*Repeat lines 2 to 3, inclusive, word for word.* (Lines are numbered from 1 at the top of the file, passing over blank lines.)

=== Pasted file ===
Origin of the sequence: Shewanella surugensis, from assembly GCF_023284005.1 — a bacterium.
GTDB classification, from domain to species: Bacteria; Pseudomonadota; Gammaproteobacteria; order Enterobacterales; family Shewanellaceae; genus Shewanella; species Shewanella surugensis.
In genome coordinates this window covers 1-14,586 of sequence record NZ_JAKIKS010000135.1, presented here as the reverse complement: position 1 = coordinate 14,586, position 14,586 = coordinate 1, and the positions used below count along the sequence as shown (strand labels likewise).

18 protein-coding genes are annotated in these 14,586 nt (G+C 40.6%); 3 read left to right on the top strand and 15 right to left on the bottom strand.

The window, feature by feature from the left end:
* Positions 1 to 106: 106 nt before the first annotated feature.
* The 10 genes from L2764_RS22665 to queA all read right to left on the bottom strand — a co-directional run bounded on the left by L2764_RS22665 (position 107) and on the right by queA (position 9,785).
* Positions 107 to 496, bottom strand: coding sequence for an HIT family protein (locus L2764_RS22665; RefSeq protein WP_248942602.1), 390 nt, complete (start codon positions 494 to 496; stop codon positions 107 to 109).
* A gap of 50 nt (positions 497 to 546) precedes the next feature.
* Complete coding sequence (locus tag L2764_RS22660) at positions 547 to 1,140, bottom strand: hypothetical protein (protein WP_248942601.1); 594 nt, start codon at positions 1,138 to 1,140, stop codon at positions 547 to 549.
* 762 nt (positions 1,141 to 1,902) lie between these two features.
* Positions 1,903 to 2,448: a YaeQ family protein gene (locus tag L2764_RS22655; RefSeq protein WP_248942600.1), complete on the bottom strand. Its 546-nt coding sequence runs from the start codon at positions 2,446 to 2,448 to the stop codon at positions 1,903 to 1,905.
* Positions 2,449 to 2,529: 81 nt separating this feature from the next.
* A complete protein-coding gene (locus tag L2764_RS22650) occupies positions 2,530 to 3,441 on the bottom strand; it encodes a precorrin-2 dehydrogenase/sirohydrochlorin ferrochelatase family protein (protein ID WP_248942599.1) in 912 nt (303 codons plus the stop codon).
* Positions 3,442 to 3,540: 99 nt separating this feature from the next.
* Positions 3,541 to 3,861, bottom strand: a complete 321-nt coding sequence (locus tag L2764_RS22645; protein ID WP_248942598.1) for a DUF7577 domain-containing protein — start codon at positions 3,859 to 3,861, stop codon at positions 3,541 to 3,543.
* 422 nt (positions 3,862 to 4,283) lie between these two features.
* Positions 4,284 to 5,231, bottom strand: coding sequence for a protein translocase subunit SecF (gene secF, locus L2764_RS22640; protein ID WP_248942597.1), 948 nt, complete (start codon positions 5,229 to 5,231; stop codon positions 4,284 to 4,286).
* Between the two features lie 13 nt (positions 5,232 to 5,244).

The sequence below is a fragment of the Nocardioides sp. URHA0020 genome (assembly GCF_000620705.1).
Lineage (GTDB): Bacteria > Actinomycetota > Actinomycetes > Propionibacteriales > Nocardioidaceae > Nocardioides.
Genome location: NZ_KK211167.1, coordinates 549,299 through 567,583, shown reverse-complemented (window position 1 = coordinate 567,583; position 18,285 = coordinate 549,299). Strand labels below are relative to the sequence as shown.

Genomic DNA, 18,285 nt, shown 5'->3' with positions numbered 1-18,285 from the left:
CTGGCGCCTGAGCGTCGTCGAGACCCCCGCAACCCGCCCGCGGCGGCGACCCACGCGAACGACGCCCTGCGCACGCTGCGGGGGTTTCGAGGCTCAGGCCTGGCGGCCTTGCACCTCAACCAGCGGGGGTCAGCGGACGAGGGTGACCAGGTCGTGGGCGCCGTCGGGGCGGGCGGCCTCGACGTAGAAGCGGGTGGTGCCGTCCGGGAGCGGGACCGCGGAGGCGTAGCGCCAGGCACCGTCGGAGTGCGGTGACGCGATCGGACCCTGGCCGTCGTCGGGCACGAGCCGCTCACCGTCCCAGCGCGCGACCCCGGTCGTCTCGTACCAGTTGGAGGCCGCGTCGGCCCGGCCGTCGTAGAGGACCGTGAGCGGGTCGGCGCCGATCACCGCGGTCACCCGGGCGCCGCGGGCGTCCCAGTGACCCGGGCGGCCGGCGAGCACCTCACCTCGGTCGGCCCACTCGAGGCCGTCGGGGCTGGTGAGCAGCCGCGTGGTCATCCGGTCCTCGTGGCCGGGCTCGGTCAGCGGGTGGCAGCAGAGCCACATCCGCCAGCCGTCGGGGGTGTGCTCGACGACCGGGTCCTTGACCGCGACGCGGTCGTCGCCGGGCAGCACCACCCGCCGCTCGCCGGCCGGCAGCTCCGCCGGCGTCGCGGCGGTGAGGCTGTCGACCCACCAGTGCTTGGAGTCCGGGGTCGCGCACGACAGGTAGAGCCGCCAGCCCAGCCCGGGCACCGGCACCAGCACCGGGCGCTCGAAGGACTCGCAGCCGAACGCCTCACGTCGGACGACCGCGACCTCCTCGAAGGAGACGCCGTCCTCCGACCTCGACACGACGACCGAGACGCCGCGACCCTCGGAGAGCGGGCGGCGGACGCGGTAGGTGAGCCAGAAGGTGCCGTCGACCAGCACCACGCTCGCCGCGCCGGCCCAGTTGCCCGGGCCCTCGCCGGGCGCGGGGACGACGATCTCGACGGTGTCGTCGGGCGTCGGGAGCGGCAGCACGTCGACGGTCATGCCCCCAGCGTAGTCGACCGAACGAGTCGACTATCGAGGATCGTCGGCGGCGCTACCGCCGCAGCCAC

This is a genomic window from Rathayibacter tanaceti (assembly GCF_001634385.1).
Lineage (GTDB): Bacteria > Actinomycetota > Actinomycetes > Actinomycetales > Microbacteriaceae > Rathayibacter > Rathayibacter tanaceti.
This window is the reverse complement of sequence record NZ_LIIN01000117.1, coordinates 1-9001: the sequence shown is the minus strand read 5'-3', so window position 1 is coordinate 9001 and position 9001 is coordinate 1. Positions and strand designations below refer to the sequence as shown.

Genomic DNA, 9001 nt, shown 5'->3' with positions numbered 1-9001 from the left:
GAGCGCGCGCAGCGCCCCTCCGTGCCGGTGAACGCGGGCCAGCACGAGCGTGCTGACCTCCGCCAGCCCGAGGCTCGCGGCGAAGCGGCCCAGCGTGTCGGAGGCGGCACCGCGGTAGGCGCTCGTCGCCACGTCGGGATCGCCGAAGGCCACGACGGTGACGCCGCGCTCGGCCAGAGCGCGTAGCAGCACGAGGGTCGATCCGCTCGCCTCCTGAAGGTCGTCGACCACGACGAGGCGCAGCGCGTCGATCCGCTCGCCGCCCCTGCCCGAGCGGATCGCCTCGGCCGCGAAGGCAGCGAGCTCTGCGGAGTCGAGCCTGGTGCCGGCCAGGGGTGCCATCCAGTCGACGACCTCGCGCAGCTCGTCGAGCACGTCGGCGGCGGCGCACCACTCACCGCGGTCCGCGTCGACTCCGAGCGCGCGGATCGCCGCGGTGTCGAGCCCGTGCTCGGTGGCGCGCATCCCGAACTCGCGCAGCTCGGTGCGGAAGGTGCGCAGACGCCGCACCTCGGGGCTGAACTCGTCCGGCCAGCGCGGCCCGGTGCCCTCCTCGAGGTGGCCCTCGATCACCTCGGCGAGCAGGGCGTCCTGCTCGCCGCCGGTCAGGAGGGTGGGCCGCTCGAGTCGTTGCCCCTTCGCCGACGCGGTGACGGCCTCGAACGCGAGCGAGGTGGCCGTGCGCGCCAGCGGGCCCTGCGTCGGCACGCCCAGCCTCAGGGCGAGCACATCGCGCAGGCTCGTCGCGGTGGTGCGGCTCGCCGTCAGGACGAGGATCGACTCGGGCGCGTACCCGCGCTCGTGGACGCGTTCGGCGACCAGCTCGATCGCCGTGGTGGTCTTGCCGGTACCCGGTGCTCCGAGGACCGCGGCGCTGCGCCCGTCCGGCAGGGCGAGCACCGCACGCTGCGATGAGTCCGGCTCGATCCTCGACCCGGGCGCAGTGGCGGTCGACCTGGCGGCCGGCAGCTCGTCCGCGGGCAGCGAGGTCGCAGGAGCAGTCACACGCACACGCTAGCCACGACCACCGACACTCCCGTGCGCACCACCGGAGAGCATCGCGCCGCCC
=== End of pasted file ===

GTDB classification, from domain to species: Bacteria; Pseudomonadota; Gammaproteobacteria; order Enterobacterales; family Shewanellaceae; genus Shewanella; species Shewanella surugensis.
In genome coordinates this window covers 1-14,586 of sequence record NZ_JAKIKS010000135.1, presented here as the reverse complement: position 1 = coordinate 14,586, position 14,586 = coordinate 1, and the positions used below count along the sequence as shown (strand labels likewise).